I’m a Guest Writer. I’ve never been called that before.

These are some of the titles I’ve gone under: teacher, assistant director of studies, director of studies, teacher trainer, school director, head of teacher training, MA student, coursebook author, conference speaker, panellist, plenary speaker, advisory council member, methodology writer, series editor, associate professor… But not Guest Writer. Until now.

 How did I become a Guest Writer? Well, how did I become a writer? Not along after I finished my MA (at Reading) I was asked to write a report on a new coursebook series that Longman was bringing out. The authors happened to have been fellow MA students, and had put my name forward. Having written the report, I was asked if I’d be interested in submitting a proposal to do the workbook for the beginners level course of the same series. The proposal was accepted and so began the laborious apprenticeship into learning to write to a formula. I started off writing THEIR workbook as if it were MY coursebook – trying to implement all the ideas I had accumulated over years of frustration with published materials, their vanilla-flavoured texts and the unengaging tasks. I was quickly disabused of the notion that it was a) a coursebook and b) mine.. I had to write closed exercises (that could be answered using the Key) and use carefully graded texts. It was agony, but I caved in. I had a wonderful editor who spent hours talking me through it. The publishers were happy enough with the result to offer me two other workbooks in the same series. I soon became expert at mining newspapers and magazines for suitable texts (this was pre-Internet, of course), dumbing them down without losing their flavour, and writing (what I thought were) ingenious exercises to contrast will and going to, for example. Workbook writing is an excellent training in learning to write to someone else’s formula (an important skill in educational writing) and learning to be innovative even under enormous constraints (how many exercises CAN you write to practise the present perfect continuous, for example?) The discipline involved in writing workbooks meant that I was well prepared for taking over the writing of two new levels of an existing coursebook series, when the original writer was already committed to another project. I was still writing to someone else’s formula, but I had more freedom to design the syllabus, for example, and choose the topics. Co-writing a secondary course for yet another publisher also taught me valuable skills – the necessity for compromise, again, but also the value of having someone else to bounce ideas around with.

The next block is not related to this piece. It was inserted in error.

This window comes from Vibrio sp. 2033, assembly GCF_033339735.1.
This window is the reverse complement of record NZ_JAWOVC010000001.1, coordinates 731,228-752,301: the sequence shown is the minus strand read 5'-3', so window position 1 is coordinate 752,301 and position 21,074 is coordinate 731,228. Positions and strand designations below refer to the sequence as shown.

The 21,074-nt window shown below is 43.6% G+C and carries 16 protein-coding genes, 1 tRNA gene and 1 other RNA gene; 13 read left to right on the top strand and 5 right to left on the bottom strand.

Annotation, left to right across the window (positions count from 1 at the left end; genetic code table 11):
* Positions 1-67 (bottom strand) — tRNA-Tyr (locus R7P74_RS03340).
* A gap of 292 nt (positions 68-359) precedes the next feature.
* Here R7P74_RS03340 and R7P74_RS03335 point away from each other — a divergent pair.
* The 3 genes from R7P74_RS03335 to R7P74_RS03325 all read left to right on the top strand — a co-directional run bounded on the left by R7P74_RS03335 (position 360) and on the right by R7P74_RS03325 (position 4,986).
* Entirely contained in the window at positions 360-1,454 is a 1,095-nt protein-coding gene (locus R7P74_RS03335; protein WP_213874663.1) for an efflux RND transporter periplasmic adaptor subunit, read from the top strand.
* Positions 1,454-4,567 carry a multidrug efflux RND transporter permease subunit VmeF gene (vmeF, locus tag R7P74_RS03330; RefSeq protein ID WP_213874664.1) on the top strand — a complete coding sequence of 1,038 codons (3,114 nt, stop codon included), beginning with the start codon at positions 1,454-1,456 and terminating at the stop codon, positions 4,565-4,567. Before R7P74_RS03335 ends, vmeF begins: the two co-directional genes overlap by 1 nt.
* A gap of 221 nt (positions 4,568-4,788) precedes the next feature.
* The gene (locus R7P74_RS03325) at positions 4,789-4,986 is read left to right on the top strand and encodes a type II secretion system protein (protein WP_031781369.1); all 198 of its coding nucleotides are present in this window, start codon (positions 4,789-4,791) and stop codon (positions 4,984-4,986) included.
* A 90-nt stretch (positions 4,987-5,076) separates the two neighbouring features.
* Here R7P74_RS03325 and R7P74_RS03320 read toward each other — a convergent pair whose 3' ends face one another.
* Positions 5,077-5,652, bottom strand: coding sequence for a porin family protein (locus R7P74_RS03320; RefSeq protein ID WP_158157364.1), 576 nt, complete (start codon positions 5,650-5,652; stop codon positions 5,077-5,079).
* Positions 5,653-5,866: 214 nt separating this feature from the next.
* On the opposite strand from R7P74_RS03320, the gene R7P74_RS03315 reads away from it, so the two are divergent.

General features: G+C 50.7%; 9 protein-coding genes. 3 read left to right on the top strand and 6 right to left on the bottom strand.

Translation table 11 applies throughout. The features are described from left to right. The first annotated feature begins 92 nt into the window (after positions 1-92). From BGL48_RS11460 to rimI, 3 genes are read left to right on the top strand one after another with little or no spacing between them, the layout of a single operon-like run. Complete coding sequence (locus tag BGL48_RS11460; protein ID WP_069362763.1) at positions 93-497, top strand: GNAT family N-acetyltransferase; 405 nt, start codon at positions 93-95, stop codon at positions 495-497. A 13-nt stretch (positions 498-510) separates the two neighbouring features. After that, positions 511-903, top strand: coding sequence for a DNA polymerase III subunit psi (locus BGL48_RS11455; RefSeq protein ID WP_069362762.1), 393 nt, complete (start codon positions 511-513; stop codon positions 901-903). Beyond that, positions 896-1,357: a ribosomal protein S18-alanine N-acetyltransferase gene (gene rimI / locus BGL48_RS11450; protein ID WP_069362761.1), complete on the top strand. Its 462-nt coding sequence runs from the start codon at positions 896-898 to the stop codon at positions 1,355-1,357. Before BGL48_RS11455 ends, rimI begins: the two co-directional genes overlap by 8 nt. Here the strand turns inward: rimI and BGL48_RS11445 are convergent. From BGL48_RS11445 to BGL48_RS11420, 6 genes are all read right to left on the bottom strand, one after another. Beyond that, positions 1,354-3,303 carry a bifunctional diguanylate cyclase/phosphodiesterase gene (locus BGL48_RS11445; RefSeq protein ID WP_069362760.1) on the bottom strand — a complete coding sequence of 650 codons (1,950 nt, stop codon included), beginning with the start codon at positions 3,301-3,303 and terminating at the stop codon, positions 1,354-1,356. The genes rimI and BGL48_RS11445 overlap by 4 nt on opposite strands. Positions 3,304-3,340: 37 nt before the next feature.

What lessons can be learned from this experience and what advice would I give to someone who wants to get into writing? Let publishers know that you are interested in writing and that you are prepared to do some of the spadework involved in coursebook production, e.g. trialling material and writing reports, reviewing material, writing supplementary resources, such as test packs, website content, teachers’ notes, and workbooks. Be prepared to stick to their formula, but at the same time, try to be original. And, above all, stick to deadlines! If you don’t, you’ll never be asked back, however good your material is.

 

Comments

Thanks Scott for some really good advice, especially the bit about deadlines. It's kind of reasuring to see that you too have had to make compromises in order to get through the publishing process.

Hope to be able to pay the rent soon.

Best

Nik Peachey | Learning Technology Consultant, Writer, Trainer

Teacher Development: http://nikpeachey.blogspot.com/

Actually, one of my favourite quotes is when the late Douglas Adams, author of The Hitchhiker's Guide to the Galaxy, was asked about deadlines, and said "I love the whooshing sound they make as they rush by" - a comment that would NOT have endeared him to an ELT publisher!

 

The only ELT materials writer I know very well seems all too often to watch those deadlines rush by --- Whoosh! I wonder how many of them pass per minute on any given day?

Now a guest writer, once a ghost writer? Of course, you were credited, weren't you? But, did you feel, in a sense, that you were writing someone else's materials? Did you need to find your voice as it were?

Good luck with the blog.

Rob

 

 

 

Yes, Rob, I was writing someone else's materials to a certain extent - but then any coursebook writer is, given that they have to toe the line that has been drawn by the publisher, whose expectations are in turn driven by the marketing dept, and these are in turn heavily influenced by context factors, such as the prescriptions (and proscriptions) of the local Ministry of Education, especially for courses that are targeted at primary or secondary level. In the remaining space that is left for the coursebook writer to wiggle in, there is still the possibility of making your own mark, but it requires an enormous amount of ingenuity, hard work - and no few arguments with your publisher. This is why co-writing is often a sound option, so long as you see eye-to-eye with your co-author: together you can shout louder than your editor!

Dear Scott,

I think the idea of this site to invite such important "guest writers" is simply fantastic. I'm sure many people are really looking forward to reading your views. It was very interesting to learn about your "process" in the teaching career and how you became what you are now.

Thanks for the advice for writers, it is crystal clear.

Very best wishes
Laura from Uruguay

Hi Laura! Thanks for your message - and thanks to the British Council for giving me this opportunity (Psst! don't tell anyone I'm not British! ;-))